Day to Night, Tunnel View, Yosemite National Park. A portion of this image is featured on the cover of the January issue of National Geographic in honor of the 100th anniversary of the National Park Service. I’ve always been inspired by the concept of using photography as a medium for capturing the passage of time. This is something that we sense but have no concrete way of visualizing. Interestingly enough, this view is one that has remained unchanged over the years. With Day To Night, I set out to give time a visual identity. I photographed continuously over the course of 26 hours, and then digitally blended moments from the day and night, including the moonrise, into one image. This photograph reflects views that have been seen by millions in the 100 operating years of the National Park Service, a shared experience boiled down to one single image. For those in the NYC area, this image is currently on display at my Day To Night exhibition at Bryce Wolkowitz Gallery in Chelsea. Stay tuned to see more of our National Parks, including the completed images from my current series, Day to Night and find the feature story in National Geographic online now (http://bit.ly/natgeo_stephenwilkes
) or by picking up a copy of the issue, nothing beats holding it in your hands! © Stephen Wilkes
This Day To Night features the Cherry Blossoms at the National Mall in Washington, D.C. while in full bloom. The cherry blossoms are only in bloom for a maximum of two weeks each year. I traveled to the National Mall after receiving a grant from National Geographic to create Day To Night images of our National Parks in honor of their hundredth anniversary. The final images are featured in the cover story of the January issue. Creating this image was especially challenging, as I had to be sure to capture each small detail of the cherry blossoms while still including the beauty of each monument along the Mall. Photographing an image for Day To Night means taking a new exposure every few minutes for up to 30 hours. In order to have a sharp, detailed image, I cannot move in between photos–the ability to remain still so that the tripod doesn’t shift within our small workspace is of the upmost importance. I photographed from a crane, lifted high above a softball field, with the Potomac River just behind me. I doubt any other visitor has seen the National Mall from this vantage point. I’m proud to have been able to create an image that reflects our most visited National Park in its peak season. For those in the NYC area, this image is currently on display at Bryce Wolkowitz Gallery in Chelsea. © Stephen Wilkes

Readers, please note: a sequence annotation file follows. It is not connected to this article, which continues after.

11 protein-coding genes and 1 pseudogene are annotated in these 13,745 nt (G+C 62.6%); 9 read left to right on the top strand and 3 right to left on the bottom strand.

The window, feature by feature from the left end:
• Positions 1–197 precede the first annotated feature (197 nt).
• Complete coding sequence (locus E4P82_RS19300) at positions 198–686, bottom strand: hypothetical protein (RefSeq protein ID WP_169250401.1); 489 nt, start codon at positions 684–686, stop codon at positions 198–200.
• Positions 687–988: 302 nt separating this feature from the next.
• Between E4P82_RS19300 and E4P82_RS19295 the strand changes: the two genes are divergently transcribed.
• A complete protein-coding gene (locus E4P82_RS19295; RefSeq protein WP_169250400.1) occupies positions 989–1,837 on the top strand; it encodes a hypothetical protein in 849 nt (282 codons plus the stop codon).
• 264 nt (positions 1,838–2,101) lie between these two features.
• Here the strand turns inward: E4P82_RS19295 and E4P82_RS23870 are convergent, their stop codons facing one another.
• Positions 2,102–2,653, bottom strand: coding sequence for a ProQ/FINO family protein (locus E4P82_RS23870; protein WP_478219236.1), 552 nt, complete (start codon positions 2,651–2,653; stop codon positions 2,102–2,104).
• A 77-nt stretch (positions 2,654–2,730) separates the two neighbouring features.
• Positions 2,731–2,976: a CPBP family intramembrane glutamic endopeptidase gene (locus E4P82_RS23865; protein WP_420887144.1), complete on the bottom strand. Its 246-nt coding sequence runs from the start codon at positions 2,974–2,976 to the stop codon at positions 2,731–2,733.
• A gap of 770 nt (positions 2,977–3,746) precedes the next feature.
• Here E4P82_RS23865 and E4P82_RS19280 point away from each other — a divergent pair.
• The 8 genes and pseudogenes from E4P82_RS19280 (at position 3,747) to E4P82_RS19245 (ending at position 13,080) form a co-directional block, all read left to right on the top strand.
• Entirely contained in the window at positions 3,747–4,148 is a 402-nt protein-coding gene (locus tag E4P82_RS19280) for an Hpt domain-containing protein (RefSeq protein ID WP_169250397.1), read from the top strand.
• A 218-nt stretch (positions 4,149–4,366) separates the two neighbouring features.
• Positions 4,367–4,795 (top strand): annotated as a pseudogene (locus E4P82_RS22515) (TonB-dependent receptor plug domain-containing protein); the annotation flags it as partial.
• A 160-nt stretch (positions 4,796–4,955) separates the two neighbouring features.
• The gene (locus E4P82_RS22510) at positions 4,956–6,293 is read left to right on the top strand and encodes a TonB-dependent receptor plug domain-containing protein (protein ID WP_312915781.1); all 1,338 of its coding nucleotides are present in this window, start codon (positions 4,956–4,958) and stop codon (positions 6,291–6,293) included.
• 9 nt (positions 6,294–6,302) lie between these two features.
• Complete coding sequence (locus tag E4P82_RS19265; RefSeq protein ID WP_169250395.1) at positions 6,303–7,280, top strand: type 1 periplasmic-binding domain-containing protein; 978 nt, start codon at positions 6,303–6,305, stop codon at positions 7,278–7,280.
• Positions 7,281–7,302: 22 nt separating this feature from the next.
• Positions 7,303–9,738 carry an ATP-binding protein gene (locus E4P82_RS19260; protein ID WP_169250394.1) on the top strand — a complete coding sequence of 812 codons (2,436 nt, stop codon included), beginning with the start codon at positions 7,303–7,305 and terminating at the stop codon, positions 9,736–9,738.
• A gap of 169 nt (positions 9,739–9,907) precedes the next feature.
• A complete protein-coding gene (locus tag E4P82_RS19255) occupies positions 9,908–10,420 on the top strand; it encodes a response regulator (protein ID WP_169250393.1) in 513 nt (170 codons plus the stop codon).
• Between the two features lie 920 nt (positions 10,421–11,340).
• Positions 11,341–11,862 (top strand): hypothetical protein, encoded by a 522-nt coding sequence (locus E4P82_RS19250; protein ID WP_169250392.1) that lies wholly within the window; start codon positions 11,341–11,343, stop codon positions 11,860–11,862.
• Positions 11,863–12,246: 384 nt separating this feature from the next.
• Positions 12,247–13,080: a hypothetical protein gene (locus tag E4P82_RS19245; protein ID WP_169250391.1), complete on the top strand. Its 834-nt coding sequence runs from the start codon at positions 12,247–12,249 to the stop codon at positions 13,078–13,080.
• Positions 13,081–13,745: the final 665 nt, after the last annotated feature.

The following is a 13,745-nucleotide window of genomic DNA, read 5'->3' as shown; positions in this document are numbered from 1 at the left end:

Day To Night, Grand Canyon National Park. This image is one of a series featured in the January issue of National Geographic that I created to commemorate the 100th anniversary of the National Park Service. While other images from the series have proven to be quite challenging, this image was made even more complicated by sheer logistics. How would I create an image that showed one of the most photographed places in the world in a completely unique way? My goal was to create an image that showed the majesty and vastness of the Grand Canyon, incorporating a human scale and narrative within the scene. I photographed from the top of the Desert View Watchtower at the South Rim, where my team and I worked for 27 hours scanning this amazing vista for all the unique moments from Day to Night™. Today, the image can be found at Bryce Wolkowitz Gallery in NYC or in the January issue of National Geographic. To read the accompanying story on the 100th Anniversary of the National Park Service. © Stephen Wilkes
Serengeti National Park, Tanzania, Day to Night, 2015. Courtesy of Stephen Wilkes/National Geographic. © Stephen Wilkes
Times Square, NYC, Day to Night, 2010. Courtesy of Stephen Wilkes. © Stephen Wilkes
Pont de la Tournelle, Paris © Stephen Wilkes
Stephen Wilkes’ photographs can be found in a variety of magazines including Vanity Fair, Sports Illustrated, Time, Life Magazine, and The New York Times Magazine. His awards include the Alfred Eisenstaedt Award for Magazine Photography, Photographer of the Year in Adweek Magazine, as well as top honors in Graphis Magazine and Communication Arts.
Stephen Wilkes Website
CBS Sunday Morning (Excerpts)